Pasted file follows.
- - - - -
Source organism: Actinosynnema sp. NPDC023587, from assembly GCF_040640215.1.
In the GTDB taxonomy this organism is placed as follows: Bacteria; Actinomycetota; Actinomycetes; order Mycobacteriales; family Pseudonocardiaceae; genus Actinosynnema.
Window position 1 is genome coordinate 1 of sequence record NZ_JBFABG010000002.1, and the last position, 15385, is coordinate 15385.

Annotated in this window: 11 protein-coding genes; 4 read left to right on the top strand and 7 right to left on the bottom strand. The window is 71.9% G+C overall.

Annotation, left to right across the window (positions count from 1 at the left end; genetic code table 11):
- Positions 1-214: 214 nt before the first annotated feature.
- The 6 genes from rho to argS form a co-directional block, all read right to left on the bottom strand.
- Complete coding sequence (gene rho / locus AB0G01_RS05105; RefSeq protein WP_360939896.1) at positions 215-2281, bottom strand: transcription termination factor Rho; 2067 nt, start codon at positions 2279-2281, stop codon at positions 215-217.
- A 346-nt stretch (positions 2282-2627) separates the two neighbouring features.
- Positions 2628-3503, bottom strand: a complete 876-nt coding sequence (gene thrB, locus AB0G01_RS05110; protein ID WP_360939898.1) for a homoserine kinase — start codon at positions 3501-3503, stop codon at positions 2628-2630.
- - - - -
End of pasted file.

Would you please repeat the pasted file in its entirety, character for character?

Source organism: Actinosynnema sp. NPDC023587, from assembly GCF_040640215.1.
In the GTDB taxonomy this organism is placed as follows: Bacteria; Actinomycetota; Actinomycetes; order Mycobacteriales; family Pseudonocardiaceae; genus Actinosynnema.
Window position 1 is genome coordinate 1 of sequence record NZ_JBFABG010000002.1, and the last position, 15385, is coordinate 15385.

Annotated in this window: 11 protein-coding genes; 4 read left to right on the top strand and 7 right to left on the bottom strand. The window is 71.9% G+C overall.

Annotation, left to right across the window (positions count from 1 at the left end; genetic code table 11):
- Positions 1-214: 214 nt before the first annotated feature.
- The 6 genes from rho to argS form a co-directional block, all read right to left on the bottom strand.
- Complete coding sequence (gene rho / locus AB0G01_RS05105; RefSeq protein WP_360939896.1) at positions 215-2281, bottom strand: transcription termination factor Rho; 2067 nt, start codon at positions 2279-2281, stop codon at positions 215-217.
- A 346-nt stretch (positions 2282-2627) separates the two neighbouring features.
- Positions 2628-3503, bottom strand: a complete 876-nt coding sequence (gene thrB, locus AB0G01_RS05110; protein ID WP_360939898.1) for a homoserine kinase — start codon at positions 3501-3503, stop codon at positions 2628-2630.